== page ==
Essentially written in an arch form, the movement begins with timpani repeatedly tapping out E - E - A (mi-mi-la) off the beat, followed by divided contrabassi, then divided 'celli. Two bassoons join in with a creepy A minor tune harmonized in low diatonic thirds. The bassoons' tune is joined by low clarinets, then divided low violas, and finally by violins pizzicato. The proceedings are quickly enmeshed in upward moving transitional development. A second theme now appears, our Valse triste. The new tune, consisting of a long chain of unvarying dotted half-notes, plays off against a waltzing accompaniment resulting in a counterpoint of textures. An ascending melodic thread overlaying duple phrasing on a triple meter is reflected antiphonally between various instruments. Eventually, this rhythmic construct passes to high winds as an arhythmical chorale with pizzicato violas plucking, gnat-like, against it. Periodically, divided violins add a bit of ascending triadic tremolando, a species of ghostly wailing. Parenthetically, the whole passage slyly references not only the 8th and 9th Symphonies, but also the 2nd Violin Concerto. Gradually, this leads to an understated tutti where our first theme is given a fuller set of orchestral clothes. In the midst of all this, the strings divide up into as many as eleven parts, some playing tremolando, some playing pizzicato, and some playing col legno. Raff then turns his orchestra upside down. The earlier chorale re-appears entirely in the subterranean regions of the orchestra with much corresponding low-end divisi. The earlier upward moving string tremolandi are now joined by three flutes giving a slightly more asthmatic wheeze to their supernatural shrieks. A transitional passage follows in which alternating low growls and high woodwind pecking eventually thickens in texture. This arrives at a second understated tutti along with its restatement of the original theme. Gradually sinking back into acoustically subterranean regions, the coda of the movement takes form complete with passing references to the Tanz der Dryaden ("Dance of the Dryads") movement of Im Walde. In the end, we are left with a decomposing version of the opening of the movement which ends, spookily, in disemboweled A minor, and with a pianissimo plop from the timpani.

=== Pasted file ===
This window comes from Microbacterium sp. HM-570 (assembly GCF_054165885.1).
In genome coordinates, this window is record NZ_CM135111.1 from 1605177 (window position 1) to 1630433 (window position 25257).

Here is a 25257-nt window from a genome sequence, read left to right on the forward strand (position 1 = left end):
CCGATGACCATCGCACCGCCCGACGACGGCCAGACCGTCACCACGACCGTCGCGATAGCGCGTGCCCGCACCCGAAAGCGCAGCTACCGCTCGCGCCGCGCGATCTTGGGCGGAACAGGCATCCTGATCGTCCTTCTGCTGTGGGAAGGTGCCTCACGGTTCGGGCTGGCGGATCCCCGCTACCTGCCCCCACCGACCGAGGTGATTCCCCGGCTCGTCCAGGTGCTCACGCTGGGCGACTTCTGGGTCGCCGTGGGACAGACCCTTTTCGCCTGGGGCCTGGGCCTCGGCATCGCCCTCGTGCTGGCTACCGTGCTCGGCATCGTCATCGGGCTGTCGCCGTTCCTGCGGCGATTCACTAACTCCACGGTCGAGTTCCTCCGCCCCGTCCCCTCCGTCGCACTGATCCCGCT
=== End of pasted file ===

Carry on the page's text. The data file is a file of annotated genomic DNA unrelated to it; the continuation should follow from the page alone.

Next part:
Like the first movement, the second also does not use the entire orchestra. Raff replaces the trumpets with trombones. And, in spite of its wide range of orchestral effects, it is even more understated and "impressionistic" than the first movement. In the third movement, Raff reduces the size of the orchestra yet again by keeping only the winds, 2 horns and strings.